But that wasn’t always the case. In 1982, when Ronald Reagan came into power earlier, you know, Hissène Habré was seen as a bulwark against Muammar Gaddafi of Libya, who had expansionist designs on Chad and was seen by President Reagan as the mad dog, the enemy. And as a way of—in the words of secretary of state at the time Alexander Haig, they supported Habré in order to bloody Gaddafi’s nose. And the U.S.—the first covert operation of the Reagan administration, before Jonas Savimbi in Angola, before the Contras in Nicaragua, was an effort to bring this warlord, Hissène Habré, to power, even though at the time he already had a record of brutality in Chad’s civil war, a mass grave discovered behind his residence. He had kidnapped a French anthropologist, and his forces executed the negotiator who had come to seek her rescue. The United States supported Hissène Habré. And then, once he was in power in 1982, France and the United States gave huge military, political support to the Habré government.

You know, we don’t have—there’s no—we have no knowledge of a direct implication in particular crimes by the United States, but from the DDS, from the documents of Habré’s political police that we uncovered 15 years ago, we see a man who was considered by the political police to be the U.S. Embassy’s liaison to that political police, the former head of the political police. And once again, the political police was the main instrument of repression under the Habré administration. It had an archipelago of secret prisons in Chad. The documents of these political police, which I—which I happened to stumble on 15 years ago in Chad, provide the names of 1,208 people who died in detention, of almost 12,000 prisoners of the DDS. The U.S., we know, trained some of those DDS officials—not in torture, as far as we know, but many of them came to the United States for counterinsurgency, for—in particular, for bomb diffusion and for antiterrorism. We know that the head of the DDS, at his own trial in N’Djamena last year, testified that the United States—that he was constantly accompanied by a CIA agent who was advising him. Names of the U.S. agents who are mentioned by the Chadians—in fact, they don’t have—they talk about Maurice and John and Swiker [phon.], and those are names of people who are listed in the State Department registry as people who worked at the U.S. Embassy. So there was a connection between the United States and Hissène Habré’s political police.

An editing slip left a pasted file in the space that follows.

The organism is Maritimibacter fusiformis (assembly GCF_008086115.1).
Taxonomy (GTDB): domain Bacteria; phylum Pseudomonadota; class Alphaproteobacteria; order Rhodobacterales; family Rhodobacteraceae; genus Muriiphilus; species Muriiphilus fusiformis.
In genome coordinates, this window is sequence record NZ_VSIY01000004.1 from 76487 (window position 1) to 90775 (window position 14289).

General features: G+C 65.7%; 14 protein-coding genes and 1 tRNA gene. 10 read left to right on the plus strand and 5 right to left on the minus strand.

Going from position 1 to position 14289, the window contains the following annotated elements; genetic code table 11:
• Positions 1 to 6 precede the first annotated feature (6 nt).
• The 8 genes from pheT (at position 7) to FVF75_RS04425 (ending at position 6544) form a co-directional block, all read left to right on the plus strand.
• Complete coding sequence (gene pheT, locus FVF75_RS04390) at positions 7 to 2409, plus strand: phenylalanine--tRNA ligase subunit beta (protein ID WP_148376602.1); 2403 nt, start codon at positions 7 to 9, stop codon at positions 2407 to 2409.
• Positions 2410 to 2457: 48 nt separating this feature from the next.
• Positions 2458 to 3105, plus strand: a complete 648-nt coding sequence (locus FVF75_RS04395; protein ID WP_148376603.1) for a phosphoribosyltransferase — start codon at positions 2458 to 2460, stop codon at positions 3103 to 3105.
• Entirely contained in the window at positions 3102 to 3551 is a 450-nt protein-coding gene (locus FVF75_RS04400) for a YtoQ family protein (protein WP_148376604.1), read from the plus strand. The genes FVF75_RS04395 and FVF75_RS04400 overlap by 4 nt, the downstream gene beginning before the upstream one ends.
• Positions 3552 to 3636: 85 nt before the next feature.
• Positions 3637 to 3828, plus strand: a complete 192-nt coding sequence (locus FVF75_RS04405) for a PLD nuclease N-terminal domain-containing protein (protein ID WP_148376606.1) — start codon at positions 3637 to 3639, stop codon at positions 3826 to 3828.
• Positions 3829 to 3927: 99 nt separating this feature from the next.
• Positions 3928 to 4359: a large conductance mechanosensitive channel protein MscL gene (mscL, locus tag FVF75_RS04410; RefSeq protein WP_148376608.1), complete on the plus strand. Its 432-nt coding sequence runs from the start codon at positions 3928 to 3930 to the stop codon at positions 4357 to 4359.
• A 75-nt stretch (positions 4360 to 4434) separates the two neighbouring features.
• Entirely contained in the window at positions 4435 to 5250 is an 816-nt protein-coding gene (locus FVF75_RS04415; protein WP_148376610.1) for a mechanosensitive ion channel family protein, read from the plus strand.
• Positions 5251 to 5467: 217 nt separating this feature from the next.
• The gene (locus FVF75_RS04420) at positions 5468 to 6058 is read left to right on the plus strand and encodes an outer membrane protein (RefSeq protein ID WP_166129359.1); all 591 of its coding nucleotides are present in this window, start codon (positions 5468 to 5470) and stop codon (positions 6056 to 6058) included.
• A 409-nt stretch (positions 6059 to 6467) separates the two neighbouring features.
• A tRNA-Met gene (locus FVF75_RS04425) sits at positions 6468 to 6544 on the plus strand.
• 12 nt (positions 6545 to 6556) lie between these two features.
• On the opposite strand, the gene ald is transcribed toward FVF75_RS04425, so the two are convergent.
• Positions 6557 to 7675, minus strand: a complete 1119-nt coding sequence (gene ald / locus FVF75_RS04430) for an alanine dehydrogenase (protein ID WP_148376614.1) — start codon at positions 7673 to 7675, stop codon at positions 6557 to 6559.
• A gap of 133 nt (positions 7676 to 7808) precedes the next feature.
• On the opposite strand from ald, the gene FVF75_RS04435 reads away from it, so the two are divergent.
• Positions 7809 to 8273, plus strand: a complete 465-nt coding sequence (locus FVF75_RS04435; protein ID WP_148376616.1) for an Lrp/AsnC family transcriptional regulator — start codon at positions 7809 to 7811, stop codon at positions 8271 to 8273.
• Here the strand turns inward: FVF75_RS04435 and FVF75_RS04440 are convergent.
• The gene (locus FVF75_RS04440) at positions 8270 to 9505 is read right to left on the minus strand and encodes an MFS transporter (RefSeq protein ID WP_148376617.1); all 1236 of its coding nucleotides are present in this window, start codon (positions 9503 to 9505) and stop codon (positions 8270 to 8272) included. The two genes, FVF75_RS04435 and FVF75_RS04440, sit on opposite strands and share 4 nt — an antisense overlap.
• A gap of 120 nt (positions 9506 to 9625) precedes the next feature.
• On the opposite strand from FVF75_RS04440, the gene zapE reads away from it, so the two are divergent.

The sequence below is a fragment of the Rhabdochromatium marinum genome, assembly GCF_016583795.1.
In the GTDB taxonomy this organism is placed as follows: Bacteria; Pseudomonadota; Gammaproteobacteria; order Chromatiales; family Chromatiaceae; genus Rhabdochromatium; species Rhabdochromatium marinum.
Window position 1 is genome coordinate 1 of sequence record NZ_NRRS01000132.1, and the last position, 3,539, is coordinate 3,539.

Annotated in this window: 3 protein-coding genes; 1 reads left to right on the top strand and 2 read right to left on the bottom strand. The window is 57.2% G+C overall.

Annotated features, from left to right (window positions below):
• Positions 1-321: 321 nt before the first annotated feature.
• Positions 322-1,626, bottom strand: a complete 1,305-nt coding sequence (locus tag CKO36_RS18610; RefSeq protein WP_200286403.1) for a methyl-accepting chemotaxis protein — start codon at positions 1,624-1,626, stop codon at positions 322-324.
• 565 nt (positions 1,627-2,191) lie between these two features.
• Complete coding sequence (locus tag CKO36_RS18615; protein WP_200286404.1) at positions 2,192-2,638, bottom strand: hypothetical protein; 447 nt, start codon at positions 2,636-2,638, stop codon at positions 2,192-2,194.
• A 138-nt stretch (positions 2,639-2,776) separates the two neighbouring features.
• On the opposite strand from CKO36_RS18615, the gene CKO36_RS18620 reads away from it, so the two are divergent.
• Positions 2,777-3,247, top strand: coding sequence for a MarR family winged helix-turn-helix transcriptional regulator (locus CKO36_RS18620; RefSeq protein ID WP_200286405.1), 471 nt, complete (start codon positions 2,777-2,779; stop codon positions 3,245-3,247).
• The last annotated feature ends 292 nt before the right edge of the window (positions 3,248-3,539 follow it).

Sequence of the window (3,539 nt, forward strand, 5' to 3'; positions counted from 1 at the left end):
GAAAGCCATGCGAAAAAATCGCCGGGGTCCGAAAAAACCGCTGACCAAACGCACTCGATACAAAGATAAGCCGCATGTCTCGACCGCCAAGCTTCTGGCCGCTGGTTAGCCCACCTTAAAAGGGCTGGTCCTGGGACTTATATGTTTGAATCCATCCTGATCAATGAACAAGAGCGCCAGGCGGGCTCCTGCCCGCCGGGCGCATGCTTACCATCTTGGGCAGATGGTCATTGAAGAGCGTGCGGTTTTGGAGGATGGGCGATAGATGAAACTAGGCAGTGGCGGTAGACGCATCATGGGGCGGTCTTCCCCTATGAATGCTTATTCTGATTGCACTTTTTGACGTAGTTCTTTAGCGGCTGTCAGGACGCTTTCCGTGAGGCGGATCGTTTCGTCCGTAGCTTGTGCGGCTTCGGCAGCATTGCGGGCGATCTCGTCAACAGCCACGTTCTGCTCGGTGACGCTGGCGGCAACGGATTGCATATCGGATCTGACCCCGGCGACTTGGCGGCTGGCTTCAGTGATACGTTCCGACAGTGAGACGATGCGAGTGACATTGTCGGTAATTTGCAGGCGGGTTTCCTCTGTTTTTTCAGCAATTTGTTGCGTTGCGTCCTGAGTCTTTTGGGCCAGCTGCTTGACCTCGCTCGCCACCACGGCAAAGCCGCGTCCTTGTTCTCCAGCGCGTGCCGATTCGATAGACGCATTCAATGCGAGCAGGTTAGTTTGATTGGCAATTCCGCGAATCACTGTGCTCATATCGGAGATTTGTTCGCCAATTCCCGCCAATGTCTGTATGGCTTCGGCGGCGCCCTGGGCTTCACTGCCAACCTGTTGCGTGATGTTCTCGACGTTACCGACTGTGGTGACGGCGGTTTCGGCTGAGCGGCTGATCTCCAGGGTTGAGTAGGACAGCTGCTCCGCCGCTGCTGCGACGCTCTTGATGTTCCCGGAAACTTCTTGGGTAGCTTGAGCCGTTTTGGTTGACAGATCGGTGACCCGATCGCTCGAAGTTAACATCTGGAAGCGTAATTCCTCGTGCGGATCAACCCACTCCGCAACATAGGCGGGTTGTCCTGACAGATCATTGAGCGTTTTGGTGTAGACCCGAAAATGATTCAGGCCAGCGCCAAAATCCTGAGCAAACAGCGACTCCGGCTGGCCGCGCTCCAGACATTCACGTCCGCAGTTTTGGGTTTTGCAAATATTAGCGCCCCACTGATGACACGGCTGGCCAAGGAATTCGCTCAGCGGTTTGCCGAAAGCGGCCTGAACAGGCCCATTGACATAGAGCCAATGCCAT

We also know that Chad fought a war, and Chad—with French and American assistance, Chad turned back the Libyan forces. It captured over a thousand Libyan POWs. Many of—the United States established a secret training camp in Chad to turn the Libyans, to create a contra force against Muammar Gaddafi. And this secret base, which even the French did not know about at the time, was led by a man named Khalifa Haftar, who later emigrated or was brought by the U.S. to Virginia and is now the strong man in Benghazi, who’s leading one of the factions in Libya. And so, the United States used Hissène Habré as an ally in its—in what was then the war on Gaddafi’s terror in the 1980s.

And all this time, of course, you know, although many of Habré’s crimes were not really revealed until after the prison—after he fell and the prison doors swung open, Amnesty International, as their representative testified at the trial, wrote 25 mini reports about crimes under Hissène Habré. Habré was aware, of course, of these crimes, but the world was aware that these crimes were going on. The United States, even as it supported Hissène Habré at the time, was aware that these crimes were taking place.